Justin Crowley-Smilek was badly wounded while fighting in Afghanistan, but it was his psychological and emotional scars that six years later led to a fatal confrontation with a Farmington police officer.

Crowley-Smilek, 28, was shot on Nov. 19, 2011, after chasing the policeman with a knife and demanding that the officer kill him. A review by the Attorney General’s Office, required under Maine law, found the officer was justified in using deadly force.

Crowley-Smilek came home to Farmington in 2006 after serving as an Army Ranger in the mountains of Afghanistan and neighboring Pakistan.

His first three-month tour left him damaged, physically and mentally.

“The stories Justin told me that happened over there were just as horrific as what we viewed on TV in the Vietnam era – terrible things,” said his father, Michael Smilek.

For a sensitive soul, it was too much, said his mother, Ruth Crowley.

“His heart was his best attribute,” said Ruth Crowley, who had tried to talk him out of joining the military. “I told him ‘Justin, you’re going to have to kill people and your heart is so beautiful, I don’t think that’s what’s meant for you.'”

Crowley-Smilek’s service with the Rangers ended with a 30-foot fall from a helicopter, leaving him with chronic head and back injuries that at times caused unrelenting pain.

His battle scars included post traumatic stress disorder, which led to a bipolar disorder, and left him 100 percent disabled, said his father.

Like many returning veterans, he was hypervigilant, scanning rooftops for snipers and avoiding mailboxes and debris piles because they might hide explosives. He watched people’s hands to make sure they weren’t reaching for a weapon.

But he tried to make a normal life for himself. Two weeks before Christmas, in 2010, he met Destiny Cook, and the two became close.

“He was very charismatic,” she said. “He would just kind of draw you into whatever he was talking about. A big part of our relationship was me listening to him talking.”

Crowley-Smilek was buying a house in nearby Mt. Vernon and had been approved for the mortgage.

But as sometimes happens when things seem to be going well, he stopped taking his medication, convinced he no longer needed it. Then he refused to resume taking it, afraid it would “dumb him down,” Cook said.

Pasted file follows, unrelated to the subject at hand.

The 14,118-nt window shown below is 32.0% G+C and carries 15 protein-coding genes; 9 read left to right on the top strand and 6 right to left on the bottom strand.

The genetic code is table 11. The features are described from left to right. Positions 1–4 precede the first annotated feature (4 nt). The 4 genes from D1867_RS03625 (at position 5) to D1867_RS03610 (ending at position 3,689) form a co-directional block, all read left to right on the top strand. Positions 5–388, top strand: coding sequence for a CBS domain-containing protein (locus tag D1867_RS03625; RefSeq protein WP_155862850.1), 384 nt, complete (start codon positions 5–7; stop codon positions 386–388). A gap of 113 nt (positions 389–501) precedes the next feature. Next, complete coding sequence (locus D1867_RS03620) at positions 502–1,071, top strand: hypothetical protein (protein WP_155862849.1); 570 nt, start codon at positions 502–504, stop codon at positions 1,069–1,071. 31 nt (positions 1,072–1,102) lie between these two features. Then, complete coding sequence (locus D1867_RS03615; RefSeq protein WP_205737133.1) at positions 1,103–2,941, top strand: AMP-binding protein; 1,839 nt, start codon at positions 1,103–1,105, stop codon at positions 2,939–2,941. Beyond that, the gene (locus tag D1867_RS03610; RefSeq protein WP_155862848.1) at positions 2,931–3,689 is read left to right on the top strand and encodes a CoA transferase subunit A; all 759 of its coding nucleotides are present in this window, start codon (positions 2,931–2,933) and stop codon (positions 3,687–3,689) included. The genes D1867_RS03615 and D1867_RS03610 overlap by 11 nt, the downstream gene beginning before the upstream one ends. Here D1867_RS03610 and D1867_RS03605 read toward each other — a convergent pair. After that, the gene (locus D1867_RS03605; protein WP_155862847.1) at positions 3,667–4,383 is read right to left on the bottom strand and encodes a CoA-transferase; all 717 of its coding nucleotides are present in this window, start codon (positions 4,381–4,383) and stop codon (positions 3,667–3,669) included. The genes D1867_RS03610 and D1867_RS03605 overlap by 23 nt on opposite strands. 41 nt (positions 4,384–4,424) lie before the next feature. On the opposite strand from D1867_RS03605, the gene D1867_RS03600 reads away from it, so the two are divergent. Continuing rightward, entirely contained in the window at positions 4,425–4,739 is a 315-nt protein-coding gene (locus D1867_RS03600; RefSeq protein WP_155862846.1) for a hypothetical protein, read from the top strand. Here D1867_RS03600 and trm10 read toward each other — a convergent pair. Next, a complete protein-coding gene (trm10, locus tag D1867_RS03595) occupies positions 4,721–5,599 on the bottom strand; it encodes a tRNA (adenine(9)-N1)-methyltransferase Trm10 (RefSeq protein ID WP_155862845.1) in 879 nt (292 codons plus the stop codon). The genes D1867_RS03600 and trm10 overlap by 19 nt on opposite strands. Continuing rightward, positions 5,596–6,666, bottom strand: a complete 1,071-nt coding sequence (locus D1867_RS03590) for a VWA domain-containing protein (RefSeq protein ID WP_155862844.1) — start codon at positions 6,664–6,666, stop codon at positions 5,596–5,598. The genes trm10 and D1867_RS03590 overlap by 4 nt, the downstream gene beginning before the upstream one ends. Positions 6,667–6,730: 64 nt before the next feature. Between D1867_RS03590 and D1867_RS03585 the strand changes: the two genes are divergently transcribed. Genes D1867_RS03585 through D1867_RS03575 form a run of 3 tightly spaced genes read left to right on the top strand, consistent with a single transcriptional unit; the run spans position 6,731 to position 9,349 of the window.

Crowley-Smilek became increasingly agitated. He abruptly cancelled the closing on his house.

At a Nov. 18 court hearing stemming from an assault charge, a judge ordered Crowley-Smilek to get a full psychological evaluation. The tests were scheduled, but he was allowed to leave. Local police were not alerted to the court’s concerns about his mental health.

The next day, Crowley-Smilek stood outside the Farmington police station and spoke to police on an intercom, saying he needed someone to come out and talk to him. He had left his cellphone, watch and wallet at home, as well as his dog Ranger, who was locked in the bathroom.

Ryan Rosie was 27, a provisional officer on the job for five months who had yet to complete the 18-week basic law-enforcement course. He had no idea why he was being summoned outside. At first, Crowley-Smilek walked away, ignoring the officer’s call to him. Then he turned and advanced toward the officer, pulling a kitchen knife from his pocket.

Rosie backed away, and tried to keep a cruiser between them. Crowley-Smilek said “You better kill me,” and chased the officer, repeating the phrase twice more. Rosie pulled his Taser and his pistol, then holstered the Taser. In his 100-hour police training course, he had been taught to use a gun when someone is threatening to kill him.

He fired his pistol seven times, fatally wounding Crowley-Smilek.

An incident report team appointed by Farmington police after the shooting found that Rosie followed department policy and his training, both of which were appropriate.

The Attorney General’s Office also deemed Rosie justified in his use of deadly force because he was confronted by deadly force.

Michael Smilek and his wife, who are deeply religious, sent a card of forgiveness to Rosie. They still believe their son shouldn’t have been killed, but feel the lack of communication between courts and police is a bigger problem than one officer’s decisions.

“I can’t imagine what the officer is going through,” Smilek said. “I know he’s got family. Because nobody knew what was going on with Justin, someone else is going to have PTSD.”


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